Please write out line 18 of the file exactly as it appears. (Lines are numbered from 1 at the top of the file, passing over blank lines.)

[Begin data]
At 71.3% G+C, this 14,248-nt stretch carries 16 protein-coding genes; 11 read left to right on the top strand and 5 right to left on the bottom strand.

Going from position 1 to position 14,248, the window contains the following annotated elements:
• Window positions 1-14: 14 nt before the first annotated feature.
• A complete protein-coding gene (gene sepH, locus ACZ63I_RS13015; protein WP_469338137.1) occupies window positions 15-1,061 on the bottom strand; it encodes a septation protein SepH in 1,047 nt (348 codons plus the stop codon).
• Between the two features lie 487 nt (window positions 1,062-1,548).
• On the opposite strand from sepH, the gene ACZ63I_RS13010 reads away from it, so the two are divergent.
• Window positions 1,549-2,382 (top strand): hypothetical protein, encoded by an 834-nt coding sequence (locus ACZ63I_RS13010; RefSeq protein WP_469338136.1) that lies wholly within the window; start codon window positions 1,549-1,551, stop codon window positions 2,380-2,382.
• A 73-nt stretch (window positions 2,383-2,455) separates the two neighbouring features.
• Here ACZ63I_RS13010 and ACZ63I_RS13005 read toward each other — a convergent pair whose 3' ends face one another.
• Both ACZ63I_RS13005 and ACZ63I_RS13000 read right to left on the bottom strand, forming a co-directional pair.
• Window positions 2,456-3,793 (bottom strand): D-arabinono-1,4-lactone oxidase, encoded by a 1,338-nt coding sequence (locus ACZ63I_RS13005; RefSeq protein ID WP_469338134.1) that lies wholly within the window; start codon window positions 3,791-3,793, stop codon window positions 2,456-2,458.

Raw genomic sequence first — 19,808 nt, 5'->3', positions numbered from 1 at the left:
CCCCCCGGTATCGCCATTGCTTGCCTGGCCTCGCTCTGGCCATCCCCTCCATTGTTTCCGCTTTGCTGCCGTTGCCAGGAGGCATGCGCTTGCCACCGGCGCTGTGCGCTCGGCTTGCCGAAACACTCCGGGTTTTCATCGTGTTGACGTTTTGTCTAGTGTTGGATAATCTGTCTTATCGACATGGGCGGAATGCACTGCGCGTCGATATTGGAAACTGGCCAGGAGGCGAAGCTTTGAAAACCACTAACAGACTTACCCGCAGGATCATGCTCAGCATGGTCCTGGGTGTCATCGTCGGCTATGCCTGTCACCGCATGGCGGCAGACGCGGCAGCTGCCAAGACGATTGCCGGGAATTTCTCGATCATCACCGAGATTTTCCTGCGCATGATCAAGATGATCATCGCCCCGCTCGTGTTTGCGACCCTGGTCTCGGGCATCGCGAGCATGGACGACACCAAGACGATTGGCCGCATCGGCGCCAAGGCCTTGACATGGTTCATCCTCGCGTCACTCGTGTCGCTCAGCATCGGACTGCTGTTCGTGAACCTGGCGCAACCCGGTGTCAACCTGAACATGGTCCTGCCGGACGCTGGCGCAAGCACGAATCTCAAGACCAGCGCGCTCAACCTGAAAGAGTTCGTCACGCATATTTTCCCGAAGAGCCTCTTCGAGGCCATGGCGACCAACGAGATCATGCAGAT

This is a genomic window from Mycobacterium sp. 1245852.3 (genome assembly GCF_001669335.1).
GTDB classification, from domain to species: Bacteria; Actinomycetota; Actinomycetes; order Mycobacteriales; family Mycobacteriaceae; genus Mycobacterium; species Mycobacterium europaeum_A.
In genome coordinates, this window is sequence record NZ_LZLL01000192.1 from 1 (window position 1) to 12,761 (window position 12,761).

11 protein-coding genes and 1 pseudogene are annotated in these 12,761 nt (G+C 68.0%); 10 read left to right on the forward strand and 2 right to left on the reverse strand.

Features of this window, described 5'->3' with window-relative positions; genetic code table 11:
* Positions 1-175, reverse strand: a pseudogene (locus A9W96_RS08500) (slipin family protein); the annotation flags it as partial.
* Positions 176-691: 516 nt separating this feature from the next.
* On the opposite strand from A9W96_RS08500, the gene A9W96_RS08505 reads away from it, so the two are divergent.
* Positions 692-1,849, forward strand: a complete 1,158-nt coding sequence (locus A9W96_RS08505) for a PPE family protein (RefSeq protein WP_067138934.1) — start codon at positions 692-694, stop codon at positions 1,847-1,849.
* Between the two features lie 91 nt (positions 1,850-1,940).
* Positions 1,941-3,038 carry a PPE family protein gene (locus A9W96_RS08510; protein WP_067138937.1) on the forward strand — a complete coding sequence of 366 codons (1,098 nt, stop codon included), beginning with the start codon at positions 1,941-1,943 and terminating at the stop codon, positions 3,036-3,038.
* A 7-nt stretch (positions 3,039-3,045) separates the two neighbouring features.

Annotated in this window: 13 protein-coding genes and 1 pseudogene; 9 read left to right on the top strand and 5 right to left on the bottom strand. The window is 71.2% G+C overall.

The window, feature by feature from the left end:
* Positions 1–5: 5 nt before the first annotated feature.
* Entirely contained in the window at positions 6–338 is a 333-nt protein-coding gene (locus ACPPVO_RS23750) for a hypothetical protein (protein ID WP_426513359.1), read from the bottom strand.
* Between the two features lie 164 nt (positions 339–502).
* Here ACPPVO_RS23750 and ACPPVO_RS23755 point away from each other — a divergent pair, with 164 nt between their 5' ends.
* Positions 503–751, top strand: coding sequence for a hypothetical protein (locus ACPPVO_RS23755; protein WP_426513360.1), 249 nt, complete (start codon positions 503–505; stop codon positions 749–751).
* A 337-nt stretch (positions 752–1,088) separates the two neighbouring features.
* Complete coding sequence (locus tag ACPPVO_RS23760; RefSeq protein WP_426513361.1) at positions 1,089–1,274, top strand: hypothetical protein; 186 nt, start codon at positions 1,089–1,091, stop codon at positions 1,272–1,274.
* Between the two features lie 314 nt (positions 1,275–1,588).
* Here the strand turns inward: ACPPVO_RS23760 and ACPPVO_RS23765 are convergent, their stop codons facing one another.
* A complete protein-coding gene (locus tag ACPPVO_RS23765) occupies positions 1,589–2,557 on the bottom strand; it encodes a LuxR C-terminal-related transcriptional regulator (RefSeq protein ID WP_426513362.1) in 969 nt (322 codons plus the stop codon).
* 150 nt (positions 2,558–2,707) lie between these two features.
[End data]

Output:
Features of this window, described 5'->3' with window-relative positions; genetic code table 11: